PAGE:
Skip to main content
The Globe and Mail
Support Quality Journalism.
The Globe and Mail
First Access to Latest
Investment News
Collection of curated
e-books and guides
Inform your decisions via
Globe Investor Tools
Just$1.99
per week
for first 24 weeks

Enjoy unlimited digital access
Enjoy Unlimited Digital Access
Get full access to globeandmail.com
Just $1.99 per week for the first 24 weeks
Just $1.99 per week for the first 24 weeks
var select={root:".js-sub-pencil",control:".js-sub-pencil-control",open:"o-sub-pencil--open",closed:"o-sub-pencil--closed"},dom={},allowExpand=!0;function pencilInit(o){var e=arguments.length>1&&void 0!==arguments[1]&&arguments[1];select.root=o,dom.root=document.querySelector(select.root),dom.root&&(dom.control=document.querySelector(select.control),dom.control.addEventListener("click",onToggleClicked),setPanelState(e),window.addEventListener("scroll",onWindowScroll),dom.root.removeAttribute("hidden"))}function isPanelOpen(){return dom.root.classList.contains(select.open)}function setPanelState(o){dom.root.classList[o?"add":"remove"](select.open),dom.root.classList[o?"remove":"add"](select.closed),dom.control.setAttribute("aria-expanded",o)}function onToggleClicked(){var l=!isPanelOpen();setPanelState(l)}function onWindowScroll(){window.requestAnimationFrame(function() {var l=isPanelOpen(),n=0===(document.body.scrollTop||document.documentElement.scrollTop);n||l||!allowExpand?n&&l&&(allowExpand=!0,setPanelState(!1)):(allowExpand=!1,setPanelState(!0))});}pencilInit(".js-sub-pencil",!1); // via darwin-bg var slideIndex = 0; carousel(); function carousel() { var i; var x = document.getElementsByClassName("subs_valueprop"); for (i = 0; i < x.length; i++) { x[i].style.display = "none"; } slideIndex++; if (slideIndex> x.length) { slideIndex = 1; } x[slideIndex - 1].style.display = "block"; setTimeout(carousel, 2500); } //

Swiss bank UBS predicted further weakness in investment banking after a restructuring of the business failed to prevent an earnings hit from the euro zone debt crisis and worries about the global economy.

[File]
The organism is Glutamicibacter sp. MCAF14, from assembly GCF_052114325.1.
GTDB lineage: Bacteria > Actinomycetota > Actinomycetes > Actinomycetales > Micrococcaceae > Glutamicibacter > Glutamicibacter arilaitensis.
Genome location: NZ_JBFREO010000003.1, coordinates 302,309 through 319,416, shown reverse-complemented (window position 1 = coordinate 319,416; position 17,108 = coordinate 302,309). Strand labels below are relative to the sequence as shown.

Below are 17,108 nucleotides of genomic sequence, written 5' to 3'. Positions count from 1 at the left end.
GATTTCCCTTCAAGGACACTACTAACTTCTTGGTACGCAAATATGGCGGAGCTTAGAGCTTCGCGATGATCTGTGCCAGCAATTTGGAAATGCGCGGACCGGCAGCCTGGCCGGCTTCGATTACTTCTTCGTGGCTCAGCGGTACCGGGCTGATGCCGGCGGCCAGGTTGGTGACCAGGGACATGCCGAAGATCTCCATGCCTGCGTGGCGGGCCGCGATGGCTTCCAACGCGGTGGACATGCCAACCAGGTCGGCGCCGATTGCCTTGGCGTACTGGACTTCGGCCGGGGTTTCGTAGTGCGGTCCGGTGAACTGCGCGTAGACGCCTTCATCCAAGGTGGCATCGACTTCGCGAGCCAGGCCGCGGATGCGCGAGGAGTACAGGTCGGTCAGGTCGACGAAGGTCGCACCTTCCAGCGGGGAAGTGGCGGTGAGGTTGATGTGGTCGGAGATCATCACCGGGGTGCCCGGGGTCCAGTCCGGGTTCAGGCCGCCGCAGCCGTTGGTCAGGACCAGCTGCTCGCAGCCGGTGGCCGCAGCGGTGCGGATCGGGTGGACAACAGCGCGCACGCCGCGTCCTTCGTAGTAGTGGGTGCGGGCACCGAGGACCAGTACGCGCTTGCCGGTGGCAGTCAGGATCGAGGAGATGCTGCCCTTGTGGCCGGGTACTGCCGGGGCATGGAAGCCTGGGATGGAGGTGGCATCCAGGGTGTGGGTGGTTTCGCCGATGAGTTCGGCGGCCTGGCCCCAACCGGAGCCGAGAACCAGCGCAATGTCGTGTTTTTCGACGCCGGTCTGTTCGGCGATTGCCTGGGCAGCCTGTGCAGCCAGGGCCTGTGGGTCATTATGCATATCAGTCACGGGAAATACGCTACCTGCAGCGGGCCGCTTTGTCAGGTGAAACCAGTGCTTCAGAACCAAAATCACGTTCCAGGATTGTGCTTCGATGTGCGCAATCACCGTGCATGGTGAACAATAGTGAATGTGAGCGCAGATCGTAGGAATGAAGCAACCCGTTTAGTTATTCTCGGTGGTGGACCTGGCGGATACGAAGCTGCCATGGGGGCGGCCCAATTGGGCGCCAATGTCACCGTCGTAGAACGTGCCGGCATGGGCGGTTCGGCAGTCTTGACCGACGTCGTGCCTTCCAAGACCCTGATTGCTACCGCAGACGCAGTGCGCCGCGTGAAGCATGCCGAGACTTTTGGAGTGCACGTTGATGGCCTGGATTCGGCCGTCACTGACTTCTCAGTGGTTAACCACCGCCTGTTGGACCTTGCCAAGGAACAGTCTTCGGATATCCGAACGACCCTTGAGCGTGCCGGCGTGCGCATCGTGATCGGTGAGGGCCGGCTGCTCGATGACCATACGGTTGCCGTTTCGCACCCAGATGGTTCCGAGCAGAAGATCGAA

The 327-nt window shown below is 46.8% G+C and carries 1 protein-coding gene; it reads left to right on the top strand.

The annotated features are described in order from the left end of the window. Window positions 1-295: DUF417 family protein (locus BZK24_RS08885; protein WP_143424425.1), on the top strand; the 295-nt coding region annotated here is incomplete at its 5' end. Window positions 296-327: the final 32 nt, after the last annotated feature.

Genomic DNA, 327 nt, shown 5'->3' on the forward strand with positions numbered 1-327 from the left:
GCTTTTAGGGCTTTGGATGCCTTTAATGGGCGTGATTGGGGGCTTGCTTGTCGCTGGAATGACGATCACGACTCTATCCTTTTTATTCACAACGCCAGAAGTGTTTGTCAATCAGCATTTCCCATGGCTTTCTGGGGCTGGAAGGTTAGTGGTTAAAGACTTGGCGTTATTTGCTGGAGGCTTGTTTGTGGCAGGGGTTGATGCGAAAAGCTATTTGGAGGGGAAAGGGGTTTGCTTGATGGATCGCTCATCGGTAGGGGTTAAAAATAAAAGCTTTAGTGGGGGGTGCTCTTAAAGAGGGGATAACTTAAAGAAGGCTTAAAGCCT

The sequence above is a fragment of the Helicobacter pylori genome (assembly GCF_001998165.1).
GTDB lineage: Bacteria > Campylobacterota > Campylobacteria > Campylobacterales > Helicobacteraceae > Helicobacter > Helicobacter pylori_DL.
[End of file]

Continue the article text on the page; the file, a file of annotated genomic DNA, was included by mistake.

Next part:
"Traditional improvements in first-quarter activity levels and trading volumes may fail to materialize fully, which would weigh on overall results for the coming quarter, most notably in the investment bank," UBS said on Tuesday.

The bank said fourth-quarter net profit shrank to 393 million Swiss francs ($404-million U.S.) from 1.66 billion francs in the 2010 period and compared with a forecast for 737 million in a Reuters poll.

Story continues below advertisement

Investment banks had a torrid time last year as trading and advisory income was hammered as clients pulled back from markets due to the euro zone debt crisis, and stopped doing deals. The outlook is set to remain tough as tougher regulations and economic slowdown bite.

U.S. rivals including Goldman Sachs and JPMorgan posted weak fourth quarter income, and Deutsche Bank also fell to a fourth quarter loss due to a slump in bond trading.

UBS, which announced in November it would scale back its investment bank business to focus on its flagship private bank, said it had cut risky assets by 20 billion Swiss francs in the fourth quarter with "no significant impact on profitability."

Kepler Capital Markets analyst Dirk Becker welcomed the reduction in risky assets but said there were still questions over the future of the investment bank.

"Revenues have recovered from the really poor Q3 levels, but are still too low to feed a division with still over 17,000 employees," he said.

"The downsizing plans of the management will reduce this revenue base further and make it impossible to achieve satisfactory returns for this division, which will still consume the largest part of the capital."

Shares in UBS trimmed initial losses to be down 0.7 per cent in midday trade.

Story continues below advertisement

UBS said it saw a few "bright spots" in the performance of its investment bank, which was hit by a $2-billion (U.S.) rogue trader scandal uncovered in September but pared its pretax loss to 256 million Swiss francs from a loss of 650 million the previous quarter.